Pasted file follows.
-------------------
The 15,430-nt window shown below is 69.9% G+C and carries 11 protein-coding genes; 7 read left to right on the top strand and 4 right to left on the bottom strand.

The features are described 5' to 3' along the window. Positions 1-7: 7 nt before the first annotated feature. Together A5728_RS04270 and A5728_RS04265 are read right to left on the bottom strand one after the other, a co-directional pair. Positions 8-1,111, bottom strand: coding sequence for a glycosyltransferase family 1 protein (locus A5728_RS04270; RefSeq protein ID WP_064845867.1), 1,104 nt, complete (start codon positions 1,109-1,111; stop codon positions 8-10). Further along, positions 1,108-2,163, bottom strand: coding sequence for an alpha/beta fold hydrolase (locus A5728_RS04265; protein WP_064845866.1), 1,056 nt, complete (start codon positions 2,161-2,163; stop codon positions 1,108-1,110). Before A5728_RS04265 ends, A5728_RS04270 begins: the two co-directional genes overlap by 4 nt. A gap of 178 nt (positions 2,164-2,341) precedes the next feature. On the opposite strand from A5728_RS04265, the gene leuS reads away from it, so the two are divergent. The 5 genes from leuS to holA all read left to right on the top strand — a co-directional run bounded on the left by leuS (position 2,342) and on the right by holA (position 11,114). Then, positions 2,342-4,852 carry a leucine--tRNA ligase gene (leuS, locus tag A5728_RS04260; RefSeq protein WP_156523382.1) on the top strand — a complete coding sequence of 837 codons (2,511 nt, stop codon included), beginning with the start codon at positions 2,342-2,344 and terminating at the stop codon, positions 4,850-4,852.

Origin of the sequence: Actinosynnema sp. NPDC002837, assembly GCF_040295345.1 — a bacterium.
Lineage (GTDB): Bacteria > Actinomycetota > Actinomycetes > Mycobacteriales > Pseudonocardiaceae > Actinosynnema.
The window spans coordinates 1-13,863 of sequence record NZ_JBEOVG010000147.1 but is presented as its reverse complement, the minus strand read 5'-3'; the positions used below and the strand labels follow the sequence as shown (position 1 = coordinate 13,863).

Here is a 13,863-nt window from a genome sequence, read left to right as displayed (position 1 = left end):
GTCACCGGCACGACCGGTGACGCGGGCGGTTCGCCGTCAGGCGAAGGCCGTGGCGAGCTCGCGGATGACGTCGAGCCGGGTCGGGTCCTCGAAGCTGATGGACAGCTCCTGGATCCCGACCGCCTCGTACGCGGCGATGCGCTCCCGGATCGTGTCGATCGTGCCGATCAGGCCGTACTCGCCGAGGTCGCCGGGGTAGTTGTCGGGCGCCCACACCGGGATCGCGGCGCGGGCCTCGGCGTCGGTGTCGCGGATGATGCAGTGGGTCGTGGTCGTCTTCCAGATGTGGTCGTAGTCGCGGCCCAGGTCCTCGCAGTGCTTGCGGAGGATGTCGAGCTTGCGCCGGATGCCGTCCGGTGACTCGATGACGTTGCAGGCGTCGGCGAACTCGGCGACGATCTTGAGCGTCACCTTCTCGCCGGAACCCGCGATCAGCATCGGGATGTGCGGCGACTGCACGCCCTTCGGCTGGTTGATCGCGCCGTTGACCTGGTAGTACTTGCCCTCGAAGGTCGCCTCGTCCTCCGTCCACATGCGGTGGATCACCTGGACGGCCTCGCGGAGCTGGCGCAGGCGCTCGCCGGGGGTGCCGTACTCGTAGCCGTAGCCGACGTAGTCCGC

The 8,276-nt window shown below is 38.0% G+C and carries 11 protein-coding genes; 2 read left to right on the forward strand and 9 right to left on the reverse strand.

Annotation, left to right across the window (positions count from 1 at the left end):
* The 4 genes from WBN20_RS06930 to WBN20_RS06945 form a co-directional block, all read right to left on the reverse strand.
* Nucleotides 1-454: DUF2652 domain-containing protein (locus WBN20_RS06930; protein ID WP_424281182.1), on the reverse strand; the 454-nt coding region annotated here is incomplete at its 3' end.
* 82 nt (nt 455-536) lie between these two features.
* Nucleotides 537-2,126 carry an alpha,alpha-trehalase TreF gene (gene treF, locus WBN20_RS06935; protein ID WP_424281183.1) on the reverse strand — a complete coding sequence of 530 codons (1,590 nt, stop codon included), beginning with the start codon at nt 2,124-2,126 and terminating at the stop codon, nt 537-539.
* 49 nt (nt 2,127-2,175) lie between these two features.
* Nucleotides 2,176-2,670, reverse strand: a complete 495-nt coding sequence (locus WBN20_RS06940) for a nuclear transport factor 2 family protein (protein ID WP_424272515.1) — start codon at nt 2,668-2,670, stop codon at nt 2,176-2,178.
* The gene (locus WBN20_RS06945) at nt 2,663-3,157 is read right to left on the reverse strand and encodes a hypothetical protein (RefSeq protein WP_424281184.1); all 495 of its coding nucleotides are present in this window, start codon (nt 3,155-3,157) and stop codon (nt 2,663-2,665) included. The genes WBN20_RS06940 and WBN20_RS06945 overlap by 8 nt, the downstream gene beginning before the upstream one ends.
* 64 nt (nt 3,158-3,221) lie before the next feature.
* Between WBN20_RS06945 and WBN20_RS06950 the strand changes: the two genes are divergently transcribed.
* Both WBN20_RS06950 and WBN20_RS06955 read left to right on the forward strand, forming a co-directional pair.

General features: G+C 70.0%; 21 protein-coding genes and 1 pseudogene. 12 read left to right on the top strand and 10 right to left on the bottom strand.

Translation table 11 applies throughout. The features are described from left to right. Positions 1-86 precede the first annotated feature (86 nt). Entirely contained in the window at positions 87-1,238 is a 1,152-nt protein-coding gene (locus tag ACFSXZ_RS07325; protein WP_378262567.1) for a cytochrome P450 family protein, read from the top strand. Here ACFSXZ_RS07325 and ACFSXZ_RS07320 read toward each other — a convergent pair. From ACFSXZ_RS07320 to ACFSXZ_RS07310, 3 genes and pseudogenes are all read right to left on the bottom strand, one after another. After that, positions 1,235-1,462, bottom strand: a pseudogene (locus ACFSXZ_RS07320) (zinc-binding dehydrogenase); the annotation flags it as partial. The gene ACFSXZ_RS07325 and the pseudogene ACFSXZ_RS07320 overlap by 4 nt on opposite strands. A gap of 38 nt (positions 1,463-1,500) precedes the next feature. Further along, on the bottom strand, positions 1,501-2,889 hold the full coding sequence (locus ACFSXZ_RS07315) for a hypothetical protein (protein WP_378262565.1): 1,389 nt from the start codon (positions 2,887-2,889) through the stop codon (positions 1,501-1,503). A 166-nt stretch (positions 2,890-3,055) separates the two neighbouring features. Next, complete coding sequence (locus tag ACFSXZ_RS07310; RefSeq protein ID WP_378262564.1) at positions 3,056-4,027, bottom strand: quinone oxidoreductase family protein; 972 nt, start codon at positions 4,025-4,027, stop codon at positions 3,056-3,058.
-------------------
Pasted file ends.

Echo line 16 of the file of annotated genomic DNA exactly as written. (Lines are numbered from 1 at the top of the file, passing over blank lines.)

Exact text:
* The gene (locus WBN20_RS06945) at nt 2,663-3,157 is read right to left on the reverse strand and encodes a hypothetical protein (RefSeq protein WP_424281184.1); all 495 of its coding nucleotides are present in this window, start codon (nt 3,155-3,157) and stop codon (nt 2,663-2,665) included. The genes WBN20_RS06940 and WBN20_RS06945 overlap by 8 nt, the downstream gene beginning before the upstream one ends.